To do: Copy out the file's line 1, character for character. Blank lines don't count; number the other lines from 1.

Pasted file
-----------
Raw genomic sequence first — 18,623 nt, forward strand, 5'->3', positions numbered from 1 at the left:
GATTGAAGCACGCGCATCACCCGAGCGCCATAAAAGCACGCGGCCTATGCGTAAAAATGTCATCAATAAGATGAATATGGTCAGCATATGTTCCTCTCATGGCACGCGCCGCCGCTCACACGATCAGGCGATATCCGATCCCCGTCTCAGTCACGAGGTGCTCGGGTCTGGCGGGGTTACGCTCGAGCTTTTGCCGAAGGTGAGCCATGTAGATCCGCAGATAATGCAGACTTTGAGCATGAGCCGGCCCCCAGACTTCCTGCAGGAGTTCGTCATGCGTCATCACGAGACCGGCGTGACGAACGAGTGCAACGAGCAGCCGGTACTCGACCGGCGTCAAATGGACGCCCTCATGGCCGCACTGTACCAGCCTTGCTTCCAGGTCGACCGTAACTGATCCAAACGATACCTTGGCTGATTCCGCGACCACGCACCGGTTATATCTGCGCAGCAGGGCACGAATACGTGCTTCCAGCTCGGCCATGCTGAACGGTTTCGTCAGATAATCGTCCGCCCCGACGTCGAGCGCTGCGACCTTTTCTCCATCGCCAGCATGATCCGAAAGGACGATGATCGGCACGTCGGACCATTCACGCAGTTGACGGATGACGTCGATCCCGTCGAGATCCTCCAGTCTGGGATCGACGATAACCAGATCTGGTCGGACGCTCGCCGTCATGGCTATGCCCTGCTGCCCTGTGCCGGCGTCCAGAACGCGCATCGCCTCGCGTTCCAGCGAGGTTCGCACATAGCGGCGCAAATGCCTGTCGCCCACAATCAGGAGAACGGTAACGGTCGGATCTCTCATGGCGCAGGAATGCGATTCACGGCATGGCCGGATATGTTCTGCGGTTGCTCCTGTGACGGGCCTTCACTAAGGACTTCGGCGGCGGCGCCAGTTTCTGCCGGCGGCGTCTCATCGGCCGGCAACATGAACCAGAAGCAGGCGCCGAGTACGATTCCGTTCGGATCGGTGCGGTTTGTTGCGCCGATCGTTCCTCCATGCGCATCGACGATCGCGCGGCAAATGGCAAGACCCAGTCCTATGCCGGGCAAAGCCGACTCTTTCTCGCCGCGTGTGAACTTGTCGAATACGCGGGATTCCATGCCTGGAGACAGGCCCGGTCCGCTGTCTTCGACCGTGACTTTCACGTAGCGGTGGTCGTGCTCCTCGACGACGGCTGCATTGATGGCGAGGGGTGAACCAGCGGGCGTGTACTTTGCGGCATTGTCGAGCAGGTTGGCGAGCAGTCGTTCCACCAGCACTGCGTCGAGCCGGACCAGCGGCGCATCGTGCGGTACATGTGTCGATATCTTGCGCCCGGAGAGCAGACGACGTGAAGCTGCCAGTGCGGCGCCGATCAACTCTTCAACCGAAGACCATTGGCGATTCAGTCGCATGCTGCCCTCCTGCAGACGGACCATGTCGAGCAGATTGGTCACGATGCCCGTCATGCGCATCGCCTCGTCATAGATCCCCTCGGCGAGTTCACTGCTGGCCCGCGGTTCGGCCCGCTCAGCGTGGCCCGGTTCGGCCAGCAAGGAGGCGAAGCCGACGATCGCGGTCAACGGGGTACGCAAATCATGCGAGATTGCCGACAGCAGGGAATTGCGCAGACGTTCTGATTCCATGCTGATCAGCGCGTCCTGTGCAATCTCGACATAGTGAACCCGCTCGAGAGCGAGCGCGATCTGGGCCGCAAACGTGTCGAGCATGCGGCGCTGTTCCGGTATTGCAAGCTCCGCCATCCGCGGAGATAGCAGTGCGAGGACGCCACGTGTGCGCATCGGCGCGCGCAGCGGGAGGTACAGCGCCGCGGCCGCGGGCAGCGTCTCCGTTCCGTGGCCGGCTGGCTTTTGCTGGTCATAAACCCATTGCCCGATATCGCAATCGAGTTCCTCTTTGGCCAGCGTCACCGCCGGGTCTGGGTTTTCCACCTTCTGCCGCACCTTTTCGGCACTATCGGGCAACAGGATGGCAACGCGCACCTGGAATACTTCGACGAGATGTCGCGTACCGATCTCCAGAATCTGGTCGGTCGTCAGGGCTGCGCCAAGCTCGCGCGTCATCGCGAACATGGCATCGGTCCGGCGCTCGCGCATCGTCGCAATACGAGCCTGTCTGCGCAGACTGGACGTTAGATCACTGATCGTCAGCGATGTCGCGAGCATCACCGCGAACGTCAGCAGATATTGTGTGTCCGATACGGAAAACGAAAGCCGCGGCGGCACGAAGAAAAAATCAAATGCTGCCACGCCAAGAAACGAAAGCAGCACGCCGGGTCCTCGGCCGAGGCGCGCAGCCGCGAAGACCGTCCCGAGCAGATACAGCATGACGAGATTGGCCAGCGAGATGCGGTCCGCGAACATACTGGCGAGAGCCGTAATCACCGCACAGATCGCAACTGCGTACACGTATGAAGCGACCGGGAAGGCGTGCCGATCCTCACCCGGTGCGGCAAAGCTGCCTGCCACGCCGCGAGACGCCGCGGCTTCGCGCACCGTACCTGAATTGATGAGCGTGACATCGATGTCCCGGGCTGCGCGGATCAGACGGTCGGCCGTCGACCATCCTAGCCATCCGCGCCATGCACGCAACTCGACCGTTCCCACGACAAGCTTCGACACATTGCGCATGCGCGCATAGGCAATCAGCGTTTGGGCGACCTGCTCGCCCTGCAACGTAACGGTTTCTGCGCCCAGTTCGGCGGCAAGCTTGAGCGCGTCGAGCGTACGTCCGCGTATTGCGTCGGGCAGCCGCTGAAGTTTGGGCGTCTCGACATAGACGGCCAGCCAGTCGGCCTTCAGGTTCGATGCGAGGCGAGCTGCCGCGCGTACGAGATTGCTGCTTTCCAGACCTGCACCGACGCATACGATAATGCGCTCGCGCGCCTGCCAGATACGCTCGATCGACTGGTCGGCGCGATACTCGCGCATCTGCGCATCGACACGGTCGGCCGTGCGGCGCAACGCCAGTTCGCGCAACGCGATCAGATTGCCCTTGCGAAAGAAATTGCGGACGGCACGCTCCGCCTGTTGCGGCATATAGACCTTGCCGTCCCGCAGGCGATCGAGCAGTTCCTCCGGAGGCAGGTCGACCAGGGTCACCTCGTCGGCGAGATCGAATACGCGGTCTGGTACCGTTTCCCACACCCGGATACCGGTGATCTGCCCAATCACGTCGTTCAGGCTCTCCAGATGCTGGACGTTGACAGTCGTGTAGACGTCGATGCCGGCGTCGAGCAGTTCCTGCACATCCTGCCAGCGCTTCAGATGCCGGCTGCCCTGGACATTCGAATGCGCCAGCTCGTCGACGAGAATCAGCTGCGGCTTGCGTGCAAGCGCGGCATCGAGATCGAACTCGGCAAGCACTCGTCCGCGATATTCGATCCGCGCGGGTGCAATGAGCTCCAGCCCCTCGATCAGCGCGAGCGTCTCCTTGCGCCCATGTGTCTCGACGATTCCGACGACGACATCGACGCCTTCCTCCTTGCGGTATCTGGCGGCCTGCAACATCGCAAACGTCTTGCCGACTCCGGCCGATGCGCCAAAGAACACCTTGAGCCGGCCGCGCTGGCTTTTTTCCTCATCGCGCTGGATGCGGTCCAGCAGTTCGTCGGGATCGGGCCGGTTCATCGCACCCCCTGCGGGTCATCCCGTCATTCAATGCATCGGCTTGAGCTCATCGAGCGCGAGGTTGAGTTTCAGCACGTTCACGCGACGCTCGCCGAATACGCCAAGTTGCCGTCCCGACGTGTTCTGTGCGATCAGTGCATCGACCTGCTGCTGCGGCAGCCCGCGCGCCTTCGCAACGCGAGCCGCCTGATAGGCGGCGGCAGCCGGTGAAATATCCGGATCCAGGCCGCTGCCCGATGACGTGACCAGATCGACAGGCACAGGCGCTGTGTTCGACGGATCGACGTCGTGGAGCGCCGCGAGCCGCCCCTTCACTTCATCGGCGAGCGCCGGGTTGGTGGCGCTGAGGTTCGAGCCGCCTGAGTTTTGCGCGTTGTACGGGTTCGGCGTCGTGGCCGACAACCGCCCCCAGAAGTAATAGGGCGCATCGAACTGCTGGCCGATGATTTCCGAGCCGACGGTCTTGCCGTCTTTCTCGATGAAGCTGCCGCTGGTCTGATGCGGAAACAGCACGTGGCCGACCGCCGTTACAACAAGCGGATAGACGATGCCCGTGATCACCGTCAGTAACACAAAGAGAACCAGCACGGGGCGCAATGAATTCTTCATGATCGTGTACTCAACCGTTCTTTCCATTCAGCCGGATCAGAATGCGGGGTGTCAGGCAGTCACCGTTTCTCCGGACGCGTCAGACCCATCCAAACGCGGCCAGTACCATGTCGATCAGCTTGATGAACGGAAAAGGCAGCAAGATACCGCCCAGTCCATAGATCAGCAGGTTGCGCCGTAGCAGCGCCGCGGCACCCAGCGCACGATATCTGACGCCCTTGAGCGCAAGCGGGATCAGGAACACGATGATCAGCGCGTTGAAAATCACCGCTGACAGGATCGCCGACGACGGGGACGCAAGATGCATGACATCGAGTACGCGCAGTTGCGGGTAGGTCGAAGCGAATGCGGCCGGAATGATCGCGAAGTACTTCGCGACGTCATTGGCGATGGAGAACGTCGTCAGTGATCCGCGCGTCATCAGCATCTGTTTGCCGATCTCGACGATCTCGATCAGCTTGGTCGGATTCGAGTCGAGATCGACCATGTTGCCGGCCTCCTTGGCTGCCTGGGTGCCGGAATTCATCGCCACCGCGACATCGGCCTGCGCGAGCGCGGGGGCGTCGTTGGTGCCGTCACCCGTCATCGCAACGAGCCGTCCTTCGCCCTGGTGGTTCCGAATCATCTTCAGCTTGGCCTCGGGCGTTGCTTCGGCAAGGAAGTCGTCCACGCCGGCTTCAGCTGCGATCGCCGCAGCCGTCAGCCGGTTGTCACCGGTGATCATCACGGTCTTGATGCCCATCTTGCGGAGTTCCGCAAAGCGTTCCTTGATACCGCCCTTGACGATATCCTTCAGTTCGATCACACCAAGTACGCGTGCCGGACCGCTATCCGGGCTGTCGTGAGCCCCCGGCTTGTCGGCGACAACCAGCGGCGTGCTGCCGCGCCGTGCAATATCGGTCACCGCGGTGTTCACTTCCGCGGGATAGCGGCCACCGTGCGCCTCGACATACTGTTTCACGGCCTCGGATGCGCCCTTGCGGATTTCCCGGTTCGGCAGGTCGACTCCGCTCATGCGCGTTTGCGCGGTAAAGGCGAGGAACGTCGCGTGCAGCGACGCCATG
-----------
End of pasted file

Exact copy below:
Raw genomic sequence first — 18,623 nt, forward strand, 5'->3', positions numbered from 1 at the left: